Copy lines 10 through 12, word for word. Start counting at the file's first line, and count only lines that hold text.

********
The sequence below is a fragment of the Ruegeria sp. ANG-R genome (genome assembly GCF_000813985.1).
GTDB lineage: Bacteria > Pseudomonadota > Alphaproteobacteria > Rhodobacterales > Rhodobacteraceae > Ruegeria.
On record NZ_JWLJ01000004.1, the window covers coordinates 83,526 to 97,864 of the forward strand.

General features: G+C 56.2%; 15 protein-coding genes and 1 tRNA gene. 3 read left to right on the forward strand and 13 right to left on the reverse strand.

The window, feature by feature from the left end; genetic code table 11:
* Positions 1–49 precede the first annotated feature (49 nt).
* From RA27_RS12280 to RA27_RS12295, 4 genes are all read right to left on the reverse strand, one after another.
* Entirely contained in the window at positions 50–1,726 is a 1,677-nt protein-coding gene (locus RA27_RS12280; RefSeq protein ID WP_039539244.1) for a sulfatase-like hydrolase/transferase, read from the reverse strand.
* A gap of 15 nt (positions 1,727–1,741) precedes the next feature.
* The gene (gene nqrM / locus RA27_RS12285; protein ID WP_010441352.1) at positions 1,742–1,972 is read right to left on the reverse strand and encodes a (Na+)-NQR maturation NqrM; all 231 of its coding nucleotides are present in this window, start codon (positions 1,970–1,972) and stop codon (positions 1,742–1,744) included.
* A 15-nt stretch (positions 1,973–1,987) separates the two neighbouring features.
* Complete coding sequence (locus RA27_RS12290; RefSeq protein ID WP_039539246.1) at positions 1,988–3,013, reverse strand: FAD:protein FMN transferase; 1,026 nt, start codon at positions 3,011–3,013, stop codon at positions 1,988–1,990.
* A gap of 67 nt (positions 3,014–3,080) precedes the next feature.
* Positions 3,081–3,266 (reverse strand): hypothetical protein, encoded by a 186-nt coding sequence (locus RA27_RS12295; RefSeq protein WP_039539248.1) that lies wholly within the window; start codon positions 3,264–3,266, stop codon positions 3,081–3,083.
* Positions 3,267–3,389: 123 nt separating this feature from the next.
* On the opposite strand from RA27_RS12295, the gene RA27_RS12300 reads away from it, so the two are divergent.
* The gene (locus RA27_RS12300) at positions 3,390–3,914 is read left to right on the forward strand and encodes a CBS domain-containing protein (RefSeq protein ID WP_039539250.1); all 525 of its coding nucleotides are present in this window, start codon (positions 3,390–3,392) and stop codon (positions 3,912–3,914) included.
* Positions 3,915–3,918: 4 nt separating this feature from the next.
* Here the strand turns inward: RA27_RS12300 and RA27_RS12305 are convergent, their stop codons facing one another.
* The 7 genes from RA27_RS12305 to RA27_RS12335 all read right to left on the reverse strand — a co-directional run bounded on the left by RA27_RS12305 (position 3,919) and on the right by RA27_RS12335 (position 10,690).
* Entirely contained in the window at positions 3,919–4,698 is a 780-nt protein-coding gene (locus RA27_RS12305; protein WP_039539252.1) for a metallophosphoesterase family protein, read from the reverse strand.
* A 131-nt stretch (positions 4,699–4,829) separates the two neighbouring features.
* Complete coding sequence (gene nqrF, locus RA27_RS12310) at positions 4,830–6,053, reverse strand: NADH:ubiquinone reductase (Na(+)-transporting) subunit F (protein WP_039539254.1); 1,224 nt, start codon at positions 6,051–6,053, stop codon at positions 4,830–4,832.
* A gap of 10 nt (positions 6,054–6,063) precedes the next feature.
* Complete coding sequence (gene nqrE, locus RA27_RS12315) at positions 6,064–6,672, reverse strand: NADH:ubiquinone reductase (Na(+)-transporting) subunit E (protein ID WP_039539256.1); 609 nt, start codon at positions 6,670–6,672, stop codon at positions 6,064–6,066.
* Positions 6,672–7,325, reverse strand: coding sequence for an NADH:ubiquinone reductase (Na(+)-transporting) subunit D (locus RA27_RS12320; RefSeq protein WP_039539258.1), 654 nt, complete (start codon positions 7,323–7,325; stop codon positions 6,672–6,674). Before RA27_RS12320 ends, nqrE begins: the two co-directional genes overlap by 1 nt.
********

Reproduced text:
* The gene (gene nqrM / locus RA27_RS12285; protein ID WP_010441352.1) at positions 1,742–1,972 is read right to left on the reverse strand and encodes a (Na+)-NQR maturation NqrM; all 231 of its coding nucleotides are present in this window, start codon (positions 1,970–1,972) and stop codon (positions 1,742–1,744) included.
* A 15-nt stretch (positions 1,973–1,987) separates the two neighbouring features.
* Complete coding sequence (locus RA27_RS12290; RefSeq protein ID WP_039539246.1) at positions 1,988–3,013, reverse strand: FAD:protein FMN transferase; 1,026 nt, start codon at positions 3,011–3,013, stop codon at positions 1,988–1,990.